Rita Lindsey, Plaintiff-appellee, v. Dillard's, Inc., Defendant-appellant, 306 F.3d 596 (8th Cir. 2002)

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U.S. Court of Appeals for the Eighth Circuit - 306 F.3d 596 (8th Cir. 2002) Submitted: September 9, 2002
Filed: October 7, 2002

Lynn S. McCreary, Overland Park, KS (Daniel R. Young and Jeremiah J. Morgan, Kansas City, MO, on the brief), for appellant.

Michael Riehn, Cassville, MO, for appellee.

Before HANSEN, Chief Judge, LAY and MURPHY, Circuit Judges.

LAY, Circuit Judge.


The substantive facts of this case are not in dispute on appeal. The Plaintiff, Rita Lindsey, worked for Dillard's, Inc. (Dillard's) as a cosmetics associate. Lindsey alleges that while working for Dillard's she was sexually harassed by a male homosexual co-worker who made comments about men and male homosexual activity. The co-worker did not make any comments about Lindsey or about women in general.

Shortly after filing a charge of discrimination with the Equal Employment Opportunity Commission and the Missouri Commission on Human Rights, Lindsey was injured on the job. After receiving no response to repeated requests for information regarding her leave, Dillard's terminated Lindsey's employment in September 2000. The next month, Lindsey filed a sexual harassment claim against Dillard's in Missouri state court.

On November 29, 2001, after initial discovery and a motion for summary judgment filed by Dillard's, Lindsey filed an amended petition, alleging for the first time a claim of retaliatory discharge and violation of the Americans with Disabilities Act (ADA). 42 U.S.C. § 12101 et. seq. Based on the federal claim under the ADA, Dillard's removed the case to the United States District Court for the Western District of Missouri.1  The removal was effected on December 7, 2001. Thereafter, Lindsey filed a Motion for Leave to file an Amended Complaint and to voluntarily dismiss the ADA claim. In addition, she filed an amended motion to remand, which asserted that once the ADA claim was dismissed, the case should be remanded for lack of subject matter jurisdiction. The district court dismissed Lindsey's ADA claim without prejudice and found that the court lacked subject matter jurisdiction. On this basis, the court remanded the case pursuant to 28 U.S.C. § 1447(c).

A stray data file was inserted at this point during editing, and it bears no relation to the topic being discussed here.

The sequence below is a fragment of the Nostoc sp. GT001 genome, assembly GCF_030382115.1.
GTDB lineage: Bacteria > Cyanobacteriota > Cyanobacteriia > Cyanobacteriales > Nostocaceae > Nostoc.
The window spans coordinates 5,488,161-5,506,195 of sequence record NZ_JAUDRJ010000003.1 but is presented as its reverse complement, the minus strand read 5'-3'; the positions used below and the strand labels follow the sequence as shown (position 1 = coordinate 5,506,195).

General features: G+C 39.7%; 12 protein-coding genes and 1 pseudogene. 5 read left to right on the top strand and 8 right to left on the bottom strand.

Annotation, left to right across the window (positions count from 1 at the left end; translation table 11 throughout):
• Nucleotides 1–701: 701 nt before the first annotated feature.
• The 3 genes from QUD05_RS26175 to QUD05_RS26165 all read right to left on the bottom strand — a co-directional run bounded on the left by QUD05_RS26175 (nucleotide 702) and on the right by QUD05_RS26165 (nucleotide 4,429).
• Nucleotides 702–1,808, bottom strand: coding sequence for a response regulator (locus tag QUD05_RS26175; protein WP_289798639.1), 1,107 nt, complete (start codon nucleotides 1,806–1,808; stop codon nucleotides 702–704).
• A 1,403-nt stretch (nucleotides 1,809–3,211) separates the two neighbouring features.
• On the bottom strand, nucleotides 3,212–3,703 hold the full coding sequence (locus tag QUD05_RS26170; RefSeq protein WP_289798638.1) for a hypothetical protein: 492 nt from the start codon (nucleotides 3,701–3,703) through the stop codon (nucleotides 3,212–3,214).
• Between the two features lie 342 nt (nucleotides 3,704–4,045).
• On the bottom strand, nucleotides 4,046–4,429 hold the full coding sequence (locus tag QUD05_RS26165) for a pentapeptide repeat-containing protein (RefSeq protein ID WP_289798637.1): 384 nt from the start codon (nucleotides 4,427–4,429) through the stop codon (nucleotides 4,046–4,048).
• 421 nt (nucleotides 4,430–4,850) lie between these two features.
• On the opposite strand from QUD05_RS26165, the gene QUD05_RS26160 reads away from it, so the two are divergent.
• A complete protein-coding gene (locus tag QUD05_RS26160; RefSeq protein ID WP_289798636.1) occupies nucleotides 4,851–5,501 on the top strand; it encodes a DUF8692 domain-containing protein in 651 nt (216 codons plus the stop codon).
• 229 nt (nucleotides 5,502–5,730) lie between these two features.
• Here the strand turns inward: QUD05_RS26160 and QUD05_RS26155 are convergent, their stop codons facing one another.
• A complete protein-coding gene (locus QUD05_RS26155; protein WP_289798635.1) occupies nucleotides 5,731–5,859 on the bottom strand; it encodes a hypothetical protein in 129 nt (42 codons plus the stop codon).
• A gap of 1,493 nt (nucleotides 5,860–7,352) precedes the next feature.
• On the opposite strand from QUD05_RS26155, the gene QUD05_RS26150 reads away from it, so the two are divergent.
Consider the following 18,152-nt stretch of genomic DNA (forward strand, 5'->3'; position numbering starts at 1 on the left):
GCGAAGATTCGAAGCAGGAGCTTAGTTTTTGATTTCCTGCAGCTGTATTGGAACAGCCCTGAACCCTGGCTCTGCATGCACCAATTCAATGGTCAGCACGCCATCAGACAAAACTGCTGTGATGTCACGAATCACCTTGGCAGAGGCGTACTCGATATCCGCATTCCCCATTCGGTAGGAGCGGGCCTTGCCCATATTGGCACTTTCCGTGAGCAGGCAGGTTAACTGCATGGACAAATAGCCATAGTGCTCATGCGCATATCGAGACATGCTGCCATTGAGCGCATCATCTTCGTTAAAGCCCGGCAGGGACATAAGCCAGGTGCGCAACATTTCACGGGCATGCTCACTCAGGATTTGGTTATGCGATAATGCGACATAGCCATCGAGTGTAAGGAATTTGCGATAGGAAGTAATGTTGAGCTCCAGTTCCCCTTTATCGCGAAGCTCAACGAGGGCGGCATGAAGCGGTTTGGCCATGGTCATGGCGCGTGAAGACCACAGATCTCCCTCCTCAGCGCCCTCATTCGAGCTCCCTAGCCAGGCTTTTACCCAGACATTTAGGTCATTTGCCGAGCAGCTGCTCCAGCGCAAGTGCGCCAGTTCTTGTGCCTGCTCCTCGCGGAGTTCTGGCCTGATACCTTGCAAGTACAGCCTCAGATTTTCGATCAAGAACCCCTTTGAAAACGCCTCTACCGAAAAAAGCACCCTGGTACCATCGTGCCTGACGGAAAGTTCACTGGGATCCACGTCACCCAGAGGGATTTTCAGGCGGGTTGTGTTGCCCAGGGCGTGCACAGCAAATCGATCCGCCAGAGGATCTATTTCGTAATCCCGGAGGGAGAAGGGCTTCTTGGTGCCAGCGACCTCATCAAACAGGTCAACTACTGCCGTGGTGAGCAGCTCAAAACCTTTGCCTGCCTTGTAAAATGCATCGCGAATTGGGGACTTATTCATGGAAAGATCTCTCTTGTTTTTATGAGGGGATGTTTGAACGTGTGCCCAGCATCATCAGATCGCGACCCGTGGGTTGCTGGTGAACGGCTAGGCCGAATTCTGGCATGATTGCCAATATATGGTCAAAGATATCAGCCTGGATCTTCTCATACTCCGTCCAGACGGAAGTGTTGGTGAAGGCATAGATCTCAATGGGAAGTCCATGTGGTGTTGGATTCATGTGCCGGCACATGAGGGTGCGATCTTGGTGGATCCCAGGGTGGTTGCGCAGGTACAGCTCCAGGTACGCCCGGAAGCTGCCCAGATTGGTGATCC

Dillard's appealed from the district court's remand order, asserting that the district court should not have remanded the remaining state court claims because of the separate existence of diversity jurisdiction under 28 U.S.C. § 1332.

Congress has limited an appellate court's power to review district court remand orders. See Things Remembered, Inc. v. Petrarca, 516 U.S. 124, 127, 116 S. Ct. 494, 133 L. Ed. 2d 461 (1995). Under 28 U.S.C. § 1447(d), which governs the review of remand orders, orders made pursuant to one of the bases set forth in 28 U.S.C. § 1447(c) are not reviewable on appeal.2 

Section 1447(d) provides in pertinent part: "An order remanding a case to the State court from which it was removed is not reviewable on appeal or otherwise...." 28 U.S.C. § 1447(d). Under this rule, if a district court's order is based upon a lack of subject matter jurisdiction under 28 U.S.C. § 1447(c), the order "must stand `whether erroneous or not and whether review is sought by appeal or by extraordinary writ.'" Vincent v. Dakota, Minnesota & Eastern R.R., 200 F.3d 580, 581 (8th Cir. 2000) (quoting Thermtron Prods., Inc. v. Hermansdorfer, 423 U.S. 336, 343, 96 S. Ct. 584, 46 L. Ed. 2d 542 (1976)).

The district court in the instant case cited 28 U.S.C. § 1447(c) — lack of subject matter jurisdiction — as its basis for remand. Such a statement by the district court, while influential to our analysis, is not dispositive. See Vincent, 200 F.3d at 581. This court reviews a lower court's reasoning for remand independently and determines from the record the district court's basis for remand. See id. ("We are required to determine by independent review the actual grounds for the district court's remand order."); see also Transit Cas. Co. v. Certain Underwriters at Lloyd's of London, 119 F.3d 619, 623-24 (8th Cir. 1997) (citing Mangold v. Analytic Servs., Inc., 77 F.3d 1442, 1450 (4th Cir. 1996)).